The judge previously helped Trump impose a special master to sift through the documents from Mar-a-Lago. She was not only overruled by a higher court, but they went so far as to accuse her of flouting the law. The three-judge panel accused her of imposing things that have no relevance to the case.
Legal experts speaking to "Morning Joe" on MSNBC explained that her appointment could be due to her overseeing parts of the early stages of the documents investigation. She was appointed as a "special master" to review materials that were seized from Trump's Mar-a-Lago home.
Host Ari Melber explained that the news is coming from the PACER system, which is a public catalogue of federal court records. The Trump filing is assigned to a judge with Cannon's initials. Thought it's possible that she would oversee the arraignment, scheduled for Tuesday, but not the entire trial.
"Usually, when you start a federal case from scratch, there's a random assignment" of a judge, he said. "That's one of the many ways you assure impartiality. It's possible this is being lumped in with the prior proceedings because of the searches, etcetera, which means it wouldn't be the normal random process. It's also possible we don't know who's been assigned to oversee the trial, and this is for the Tuesday arraignment."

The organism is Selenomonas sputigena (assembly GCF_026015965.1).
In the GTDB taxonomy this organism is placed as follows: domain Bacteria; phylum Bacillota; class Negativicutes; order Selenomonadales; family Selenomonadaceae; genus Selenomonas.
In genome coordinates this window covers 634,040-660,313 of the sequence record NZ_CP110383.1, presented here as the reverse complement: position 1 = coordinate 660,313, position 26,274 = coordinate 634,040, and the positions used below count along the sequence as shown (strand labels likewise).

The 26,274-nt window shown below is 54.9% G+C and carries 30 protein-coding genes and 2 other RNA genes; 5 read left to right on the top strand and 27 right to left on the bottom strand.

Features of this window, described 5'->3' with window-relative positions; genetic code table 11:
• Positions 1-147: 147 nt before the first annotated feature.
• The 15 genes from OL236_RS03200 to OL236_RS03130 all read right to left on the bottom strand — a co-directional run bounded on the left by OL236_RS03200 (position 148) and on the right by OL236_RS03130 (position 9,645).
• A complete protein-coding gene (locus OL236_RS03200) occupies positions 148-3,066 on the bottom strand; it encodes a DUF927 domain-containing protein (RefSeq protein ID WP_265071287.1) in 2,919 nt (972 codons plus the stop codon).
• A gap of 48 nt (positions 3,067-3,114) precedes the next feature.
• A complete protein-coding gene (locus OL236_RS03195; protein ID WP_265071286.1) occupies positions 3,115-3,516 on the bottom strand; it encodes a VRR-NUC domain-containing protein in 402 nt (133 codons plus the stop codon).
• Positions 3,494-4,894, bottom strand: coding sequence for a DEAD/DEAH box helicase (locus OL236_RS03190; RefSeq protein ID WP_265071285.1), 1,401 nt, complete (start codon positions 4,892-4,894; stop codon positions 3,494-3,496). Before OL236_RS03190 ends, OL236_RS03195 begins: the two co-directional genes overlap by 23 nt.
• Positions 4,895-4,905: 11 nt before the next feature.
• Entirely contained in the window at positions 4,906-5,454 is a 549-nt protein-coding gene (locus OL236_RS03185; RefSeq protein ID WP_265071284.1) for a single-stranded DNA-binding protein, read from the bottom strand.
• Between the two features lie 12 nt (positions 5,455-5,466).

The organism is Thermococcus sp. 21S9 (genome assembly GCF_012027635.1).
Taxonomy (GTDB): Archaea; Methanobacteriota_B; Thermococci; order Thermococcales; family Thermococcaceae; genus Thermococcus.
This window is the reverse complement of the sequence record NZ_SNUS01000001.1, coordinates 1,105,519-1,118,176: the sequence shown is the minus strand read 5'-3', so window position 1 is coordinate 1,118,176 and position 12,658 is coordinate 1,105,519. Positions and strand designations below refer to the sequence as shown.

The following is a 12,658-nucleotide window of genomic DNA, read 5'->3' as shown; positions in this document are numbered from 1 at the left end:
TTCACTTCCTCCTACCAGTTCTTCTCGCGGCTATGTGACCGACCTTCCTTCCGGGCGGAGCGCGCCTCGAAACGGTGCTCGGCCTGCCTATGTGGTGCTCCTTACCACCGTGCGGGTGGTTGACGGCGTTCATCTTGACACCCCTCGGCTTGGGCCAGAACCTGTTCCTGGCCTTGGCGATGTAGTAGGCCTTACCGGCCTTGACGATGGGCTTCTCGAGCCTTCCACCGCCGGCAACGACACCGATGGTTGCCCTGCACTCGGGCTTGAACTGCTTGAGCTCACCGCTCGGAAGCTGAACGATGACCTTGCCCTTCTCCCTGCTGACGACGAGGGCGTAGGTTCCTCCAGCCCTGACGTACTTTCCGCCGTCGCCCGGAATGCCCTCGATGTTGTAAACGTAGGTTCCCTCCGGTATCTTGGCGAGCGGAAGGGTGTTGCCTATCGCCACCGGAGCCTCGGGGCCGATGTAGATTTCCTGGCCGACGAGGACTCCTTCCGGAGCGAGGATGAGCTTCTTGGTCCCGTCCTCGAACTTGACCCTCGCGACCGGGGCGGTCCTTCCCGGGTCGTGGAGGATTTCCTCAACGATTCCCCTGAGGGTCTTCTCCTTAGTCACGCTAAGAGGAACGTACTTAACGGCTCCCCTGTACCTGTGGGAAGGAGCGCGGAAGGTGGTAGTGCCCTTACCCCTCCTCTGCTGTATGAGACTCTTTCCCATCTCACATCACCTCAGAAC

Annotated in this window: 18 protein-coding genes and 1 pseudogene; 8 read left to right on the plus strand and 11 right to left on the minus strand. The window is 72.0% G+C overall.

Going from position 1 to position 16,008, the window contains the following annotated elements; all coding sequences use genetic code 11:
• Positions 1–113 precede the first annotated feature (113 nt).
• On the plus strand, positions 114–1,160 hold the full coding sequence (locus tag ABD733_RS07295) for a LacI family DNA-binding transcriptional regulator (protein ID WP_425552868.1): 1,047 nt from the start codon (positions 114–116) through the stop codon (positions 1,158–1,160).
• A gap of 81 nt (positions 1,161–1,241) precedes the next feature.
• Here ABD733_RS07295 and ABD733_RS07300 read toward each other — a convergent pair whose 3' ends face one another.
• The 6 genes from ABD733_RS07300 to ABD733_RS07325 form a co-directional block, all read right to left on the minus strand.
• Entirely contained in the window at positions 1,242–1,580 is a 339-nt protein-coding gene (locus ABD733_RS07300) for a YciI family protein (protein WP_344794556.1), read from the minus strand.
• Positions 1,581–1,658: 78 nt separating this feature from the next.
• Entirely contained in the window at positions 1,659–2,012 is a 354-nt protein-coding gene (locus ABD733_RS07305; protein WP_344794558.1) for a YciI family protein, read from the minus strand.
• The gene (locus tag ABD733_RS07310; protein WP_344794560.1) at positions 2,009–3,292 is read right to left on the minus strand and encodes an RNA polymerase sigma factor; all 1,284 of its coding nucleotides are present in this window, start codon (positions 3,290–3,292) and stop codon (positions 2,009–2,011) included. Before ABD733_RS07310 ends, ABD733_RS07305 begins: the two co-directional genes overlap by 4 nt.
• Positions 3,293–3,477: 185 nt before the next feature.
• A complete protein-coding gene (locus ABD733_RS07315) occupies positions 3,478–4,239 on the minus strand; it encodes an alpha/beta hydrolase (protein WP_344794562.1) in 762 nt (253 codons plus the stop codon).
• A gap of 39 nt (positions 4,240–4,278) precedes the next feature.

Former Sen. Claire McCaskill (D-MO) also said that Cannon's name wasn't the only one on the summons. Judge Bruce Reinhart was also included.
"It would be common in the federal system for a magistrate to handle the initial proceeding," said McCaskill. "But Ari is right, this may not be in Miami-Dade, this may end up in West Palm and it may be that because of the common practice of assigning a judge a case they have been involved in before, assuming they know the facts, and they're more familiar with everything that's gone on in the case, that may be why her name is on this.
"But I can imagine that there will be some pushing and pulling in the courtroom about her ability to go forward with this case because of the problems that she encountered making rulings in the last case. This would be a real blow, I think, to fairness if this woman ended up presiding over the trial."
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